The oven system comprises a grill unit 10 mounted on top of a microwave oven unit 12. Each unit has a front-opening door and a control panel with touch pads. The units 10 and 12 are surrounded by and built into a casing 14 which is dimensioned to fit within a standard kitchen unit structure or framework for receiving same 600 millimeters wide.
Referring to FIG. 2, the grill unit 10 has a cavity 16 at the rear of which is a vent 18 leading into duct means provided by a ventilation duct 20. The microwave oven unit 12 has a cavity 22 with a rear vent (30, FIG. 3) which communicates with duct 20.
The grill unit 10 has a grill element 32 for supplying radiant heat to the grill cavity 16. The microwave oven unit 12 is similar to that disclosed in our European Patent Specification No. 0099705 in that the unit 12 has a magnetron 46 (FIGS. 4 to 6) for supplying microwave power to the cavity 22 and thermal heating means for supplying thermal power to the microwave oven cavity 22. This thermal power is supplied in the form of convection heat as a result of hot air being forced over an electrical resistance heating element 91 (FIG. 5) by a fan (not shown).
The duct 20 leads upwardly from the back of the microwave oven unit 12, past the back of the grill unit 10 where it communicates with the vent 18, over the top of the grill unit 10 and thence to a front exit 24 above the grill unit 10.
Referring to FIG. 3, the cavity 22 has two side walls 31, 33 and a top wall 38. The base of the cavity 22 has a central drive 40 for rotating a turntable (not shown), the underside of which is supported by four rollers 42. Reference 44 indicates a region of holes forming an air entrance port which is disposed in the side wall 31 and which is controlled by a movable shutter 36 (FIG. 6). Microwave energy is launched into the cavity 22 through a panel 37 in the side wall 31.
The side wall 33 has an apertured area 39 blanked off by a glass panel through which a cavity lamp shines when illuminated. A rear wall 43 of the cavity 22 has, at a location above an air outlet 45 to the fan, a series of holes forming the vent 30 for the exit of moisture from the cavity 22.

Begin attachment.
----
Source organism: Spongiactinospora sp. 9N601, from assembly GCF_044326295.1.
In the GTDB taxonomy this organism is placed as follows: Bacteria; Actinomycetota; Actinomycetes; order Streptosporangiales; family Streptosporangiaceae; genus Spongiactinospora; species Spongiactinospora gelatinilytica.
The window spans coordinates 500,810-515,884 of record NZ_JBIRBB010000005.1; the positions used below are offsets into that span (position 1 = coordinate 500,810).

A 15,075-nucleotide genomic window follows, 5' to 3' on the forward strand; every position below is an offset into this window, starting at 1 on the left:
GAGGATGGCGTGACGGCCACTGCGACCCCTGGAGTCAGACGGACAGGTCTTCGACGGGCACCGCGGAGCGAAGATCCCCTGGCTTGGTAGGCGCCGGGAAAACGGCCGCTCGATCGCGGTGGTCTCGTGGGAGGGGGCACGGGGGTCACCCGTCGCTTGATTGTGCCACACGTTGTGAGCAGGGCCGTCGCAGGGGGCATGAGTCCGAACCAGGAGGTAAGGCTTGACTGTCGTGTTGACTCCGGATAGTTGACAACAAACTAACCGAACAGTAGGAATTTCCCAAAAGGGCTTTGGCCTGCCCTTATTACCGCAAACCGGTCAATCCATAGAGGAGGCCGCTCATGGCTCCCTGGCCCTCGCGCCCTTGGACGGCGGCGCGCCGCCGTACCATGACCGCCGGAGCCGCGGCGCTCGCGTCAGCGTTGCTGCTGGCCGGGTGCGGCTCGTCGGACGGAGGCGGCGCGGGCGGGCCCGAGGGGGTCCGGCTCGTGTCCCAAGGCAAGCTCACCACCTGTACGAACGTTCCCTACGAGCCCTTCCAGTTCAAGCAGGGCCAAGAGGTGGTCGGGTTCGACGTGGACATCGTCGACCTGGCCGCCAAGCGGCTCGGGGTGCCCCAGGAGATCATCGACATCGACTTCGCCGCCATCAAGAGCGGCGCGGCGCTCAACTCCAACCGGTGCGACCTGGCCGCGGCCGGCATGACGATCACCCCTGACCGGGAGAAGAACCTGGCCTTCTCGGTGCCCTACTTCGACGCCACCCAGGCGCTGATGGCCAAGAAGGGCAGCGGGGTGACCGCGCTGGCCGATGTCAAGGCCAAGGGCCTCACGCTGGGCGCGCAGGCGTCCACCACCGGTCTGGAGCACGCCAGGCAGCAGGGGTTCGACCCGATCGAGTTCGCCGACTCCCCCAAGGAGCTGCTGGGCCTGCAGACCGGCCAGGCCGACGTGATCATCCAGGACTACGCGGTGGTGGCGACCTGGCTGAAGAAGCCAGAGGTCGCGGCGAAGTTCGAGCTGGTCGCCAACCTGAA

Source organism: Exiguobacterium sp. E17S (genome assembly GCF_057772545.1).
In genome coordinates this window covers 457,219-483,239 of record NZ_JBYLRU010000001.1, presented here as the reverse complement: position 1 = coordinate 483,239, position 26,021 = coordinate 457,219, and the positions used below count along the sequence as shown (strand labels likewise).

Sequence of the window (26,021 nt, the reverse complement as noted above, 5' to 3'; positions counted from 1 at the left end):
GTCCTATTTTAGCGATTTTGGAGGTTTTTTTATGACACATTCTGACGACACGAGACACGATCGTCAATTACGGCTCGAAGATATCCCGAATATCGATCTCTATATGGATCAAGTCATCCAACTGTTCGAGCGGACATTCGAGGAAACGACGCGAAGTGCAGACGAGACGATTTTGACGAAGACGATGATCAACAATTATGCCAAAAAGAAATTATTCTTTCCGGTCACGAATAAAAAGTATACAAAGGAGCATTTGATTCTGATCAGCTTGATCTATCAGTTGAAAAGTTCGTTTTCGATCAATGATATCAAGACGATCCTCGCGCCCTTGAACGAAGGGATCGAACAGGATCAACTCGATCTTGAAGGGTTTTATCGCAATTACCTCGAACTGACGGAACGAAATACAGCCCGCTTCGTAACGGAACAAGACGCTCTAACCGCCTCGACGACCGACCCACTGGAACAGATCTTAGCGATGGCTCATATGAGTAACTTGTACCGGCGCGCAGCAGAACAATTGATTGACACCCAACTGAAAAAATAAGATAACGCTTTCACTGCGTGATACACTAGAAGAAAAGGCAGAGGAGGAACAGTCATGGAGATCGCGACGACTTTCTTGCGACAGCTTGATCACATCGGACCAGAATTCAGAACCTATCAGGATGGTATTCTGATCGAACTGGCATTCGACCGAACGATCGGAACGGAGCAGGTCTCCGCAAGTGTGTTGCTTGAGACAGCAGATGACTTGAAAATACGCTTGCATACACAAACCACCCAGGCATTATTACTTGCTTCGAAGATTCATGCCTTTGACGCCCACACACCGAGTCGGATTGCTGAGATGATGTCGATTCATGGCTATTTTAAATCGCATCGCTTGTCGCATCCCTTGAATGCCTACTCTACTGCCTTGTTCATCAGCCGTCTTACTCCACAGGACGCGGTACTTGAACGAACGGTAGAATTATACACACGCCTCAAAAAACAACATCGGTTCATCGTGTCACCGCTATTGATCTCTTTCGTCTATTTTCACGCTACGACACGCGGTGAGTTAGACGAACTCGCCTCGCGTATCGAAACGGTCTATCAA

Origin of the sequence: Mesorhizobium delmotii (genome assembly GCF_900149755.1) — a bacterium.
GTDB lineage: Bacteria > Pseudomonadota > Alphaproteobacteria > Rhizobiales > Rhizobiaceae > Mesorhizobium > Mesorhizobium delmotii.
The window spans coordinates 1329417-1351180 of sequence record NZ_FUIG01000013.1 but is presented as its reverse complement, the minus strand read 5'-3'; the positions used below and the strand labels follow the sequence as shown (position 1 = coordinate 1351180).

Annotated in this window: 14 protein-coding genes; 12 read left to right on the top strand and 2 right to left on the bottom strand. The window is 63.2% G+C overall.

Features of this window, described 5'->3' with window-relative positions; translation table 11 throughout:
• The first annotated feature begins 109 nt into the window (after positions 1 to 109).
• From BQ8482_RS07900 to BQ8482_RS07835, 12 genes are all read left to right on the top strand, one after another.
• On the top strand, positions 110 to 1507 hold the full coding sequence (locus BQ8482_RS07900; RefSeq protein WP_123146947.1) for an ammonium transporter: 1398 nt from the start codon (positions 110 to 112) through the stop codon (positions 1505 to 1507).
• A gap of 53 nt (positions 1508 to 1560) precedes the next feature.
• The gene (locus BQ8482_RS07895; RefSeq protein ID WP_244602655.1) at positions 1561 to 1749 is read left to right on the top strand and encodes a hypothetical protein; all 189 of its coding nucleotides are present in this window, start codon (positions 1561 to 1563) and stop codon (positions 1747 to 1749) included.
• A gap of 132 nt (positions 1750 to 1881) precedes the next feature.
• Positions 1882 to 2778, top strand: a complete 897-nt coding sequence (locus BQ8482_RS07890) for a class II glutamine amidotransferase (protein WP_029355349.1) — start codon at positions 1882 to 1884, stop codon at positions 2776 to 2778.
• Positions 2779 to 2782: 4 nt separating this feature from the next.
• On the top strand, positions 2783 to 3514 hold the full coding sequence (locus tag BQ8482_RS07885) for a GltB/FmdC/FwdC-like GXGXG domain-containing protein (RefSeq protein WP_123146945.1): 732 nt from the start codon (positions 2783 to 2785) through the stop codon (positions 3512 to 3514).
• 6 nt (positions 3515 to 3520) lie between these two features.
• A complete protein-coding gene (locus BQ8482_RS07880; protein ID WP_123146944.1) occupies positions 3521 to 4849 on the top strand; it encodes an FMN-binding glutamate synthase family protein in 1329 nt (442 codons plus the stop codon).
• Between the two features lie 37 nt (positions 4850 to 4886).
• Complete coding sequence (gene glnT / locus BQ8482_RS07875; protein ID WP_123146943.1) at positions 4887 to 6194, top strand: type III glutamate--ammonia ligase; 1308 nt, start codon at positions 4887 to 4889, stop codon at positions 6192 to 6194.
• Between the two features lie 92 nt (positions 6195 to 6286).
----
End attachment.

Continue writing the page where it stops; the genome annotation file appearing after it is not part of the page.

The rear wall 43 also has a series of apertures 41 forming an inlet for the forced flow of hot air which enters the cavity 22 through the apertures 41 and is drawn through the outlet 45 by the fan, before being re-heated by the electrical resistance heating element.
As can be seen from FIGS. 4 and 5, the magnetron 46 and the blower motor 48 are located behind the control panel of the microwave oven unit 12, between the side wall 31 and an outer casing (not shown) of the oven unit 12. The blower motor 48 drives a blower 52 which has rotatable blading action to force a flow of cooling air over the magnetron 46. This flow of cooling air is indicated by arrows 54 in FIG. 4.
Attached to the exterior of the side wall 31 is a plastics housing 56 which has an edge flange 58 (best seen in FIG. 6) by which the housing 56 is attached to the exterior of the side wall 314.
The housing 56 has an inlet 60 positioned adjacent the magnetron 46 to receive air blown over the magnetron 46 by the blower motor 48. The housing 56 also has two outlets for this air: a first outlet 62 registers, through the intermediary of a shaped flexible seal 64, with an apertured member 66 directing the air to the air entrance port 44 in the side wall 31; a second outlet 68 registers with an inlet of a bypass duct 72 (FIGS. 4 and 5). The bypass duct 72 extends from its inlet above the side wall 31, over the top wall 38 to a rear outlet 74 (FIGS. 4 and 5).
The housing 56 provides a pivotal mounting for the shutter 36 which is shown in its normally open position in FIG. 6. The shutter 36 has upper and lower bearing pivots by which the shutter 36 is pivotally mounted in the housing 56 about a vertical pivot axis, and the upper bearing pivot 76 is extended upwardly to form a lever 78 which provides an anchorage for one end of a helical tension spring 80, the other end of which is attached to a lug 82 on the apertured member 66 fixed in the side wall 31. The spring 80 urges the shutter 36 to its open position illustrated in FIG. 6. In the open position of the shutter 36, air blown into the housing 56 by the blower motor 48 passes through the port 44 and thence into the cavity 22. A further flow of air passes through the second outlet 68 and thence into the bypass duct 72. This division of the airflow is shown by the arrows marked in FIG. 6.
A solenoid 84 mounted on the housing 56 has its movable core 86 connected to the lever 78, so that energisation of the solenoid 84 causes the shutter 36 to move to its closed position in which the shutter 36 covers an aperture 50 in the seal 64, so as to close the port 44. When the shutter 36 is in its closed position, air from the blower 52 is therefore prevented from entering the cavity 22, substantially all the air leaving the housing 56 through the outlet 68 and passing along the bypass duct 72.
The rear outlet 74 of the bypass duct 72 is best seen in FIG. 5. The outlet 74 is positioned beside a further ducted outlet 88 which surrounds the vent 30 in the rear wall 43. Hence, moisture venting from the cavity through the vent 30 issues from the outlet 88 at the rear of the oven unit 12. FIG. 5 also shows the rear of the motor 90 which drives the fan for forcing the hot air through the cavity 22, and the shaped housing 92 enclosing the electrical resistance heating element 91 for heating this air.